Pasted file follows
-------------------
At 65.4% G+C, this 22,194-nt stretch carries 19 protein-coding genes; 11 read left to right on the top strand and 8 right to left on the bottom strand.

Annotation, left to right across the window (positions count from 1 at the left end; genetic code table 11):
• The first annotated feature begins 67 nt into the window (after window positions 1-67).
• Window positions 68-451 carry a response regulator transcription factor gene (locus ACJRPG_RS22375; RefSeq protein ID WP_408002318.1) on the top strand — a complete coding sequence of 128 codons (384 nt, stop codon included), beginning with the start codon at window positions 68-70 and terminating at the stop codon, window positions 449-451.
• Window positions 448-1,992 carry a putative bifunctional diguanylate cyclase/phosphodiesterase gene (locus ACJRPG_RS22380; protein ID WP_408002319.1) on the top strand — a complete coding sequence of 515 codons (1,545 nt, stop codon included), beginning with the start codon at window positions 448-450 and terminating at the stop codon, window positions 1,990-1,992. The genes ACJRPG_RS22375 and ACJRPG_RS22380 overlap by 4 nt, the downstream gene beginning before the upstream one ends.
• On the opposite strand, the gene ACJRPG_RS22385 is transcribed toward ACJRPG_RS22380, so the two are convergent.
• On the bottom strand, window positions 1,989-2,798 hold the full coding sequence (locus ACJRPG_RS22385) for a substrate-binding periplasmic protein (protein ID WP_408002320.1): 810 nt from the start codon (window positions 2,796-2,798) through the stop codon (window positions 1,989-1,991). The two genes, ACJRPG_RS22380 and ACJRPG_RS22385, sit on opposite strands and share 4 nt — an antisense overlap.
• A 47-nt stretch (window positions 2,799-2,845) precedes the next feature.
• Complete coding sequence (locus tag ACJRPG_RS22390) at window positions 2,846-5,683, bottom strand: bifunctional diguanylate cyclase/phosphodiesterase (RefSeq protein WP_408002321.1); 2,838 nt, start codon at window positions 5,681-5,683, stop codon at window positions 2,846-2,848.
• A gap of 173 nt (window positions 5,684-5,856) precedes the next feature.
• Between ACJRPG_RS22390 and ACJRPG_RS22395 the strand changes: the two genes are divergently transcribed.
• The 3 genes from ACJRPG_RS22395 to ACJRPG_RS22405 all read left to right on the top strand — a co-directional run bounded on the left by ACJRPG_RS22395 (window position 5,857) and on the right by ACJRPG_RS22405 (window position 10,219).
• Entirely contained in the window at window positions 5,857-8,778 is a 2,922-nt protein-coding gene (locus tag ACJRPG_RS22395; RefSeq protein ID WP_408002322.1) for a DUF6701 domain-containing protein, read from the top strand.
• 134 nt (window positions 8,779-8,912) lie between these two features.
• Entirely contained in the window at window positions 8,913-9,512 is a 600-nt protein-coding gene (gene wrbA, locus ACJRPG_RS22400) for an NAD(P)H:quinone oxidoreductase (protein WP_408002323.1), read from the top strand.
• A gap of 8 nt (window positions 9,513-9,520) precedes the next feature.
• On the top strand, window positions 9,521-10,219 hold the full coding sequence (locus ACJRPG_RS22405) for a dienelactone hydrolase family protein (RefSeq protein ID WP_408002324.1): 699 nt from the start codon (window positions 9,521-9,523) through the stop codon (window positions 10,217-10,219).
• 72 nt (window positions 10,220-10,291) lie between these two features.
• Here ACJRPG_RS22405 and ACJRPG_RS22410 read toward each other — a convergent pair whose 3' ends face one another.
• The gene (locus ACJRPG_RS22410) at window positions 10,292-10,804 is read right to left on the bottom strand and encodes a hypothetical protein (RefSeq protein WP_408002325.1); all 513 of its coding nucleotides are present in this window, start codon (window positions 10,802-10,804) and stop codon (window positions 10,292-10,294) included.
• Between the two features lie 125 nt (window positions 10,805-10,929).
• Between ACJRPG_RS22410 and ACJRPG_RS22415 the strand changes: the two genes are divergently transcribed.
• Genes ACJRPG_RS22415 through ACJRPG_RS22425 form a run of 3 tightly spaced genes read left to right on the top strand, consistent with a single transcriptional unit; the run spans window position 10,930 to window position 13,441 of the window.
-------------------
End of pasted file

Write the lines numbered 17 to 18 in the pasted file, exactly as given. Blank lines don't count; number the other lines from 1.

• On the top strand, window positions 9,521-10,219 hold the full coding sequence (locus ACJRPG_RS22405) for a dienelactone hydrolase family protein (RefSeq protein ID WP_408002324.1): 699 nt from the start codon (window positions 9,521-9,523) through the stop codon (window positions 10,217-10,219).
• 72 nt (window positions 10,220-10,291) lie between these two features.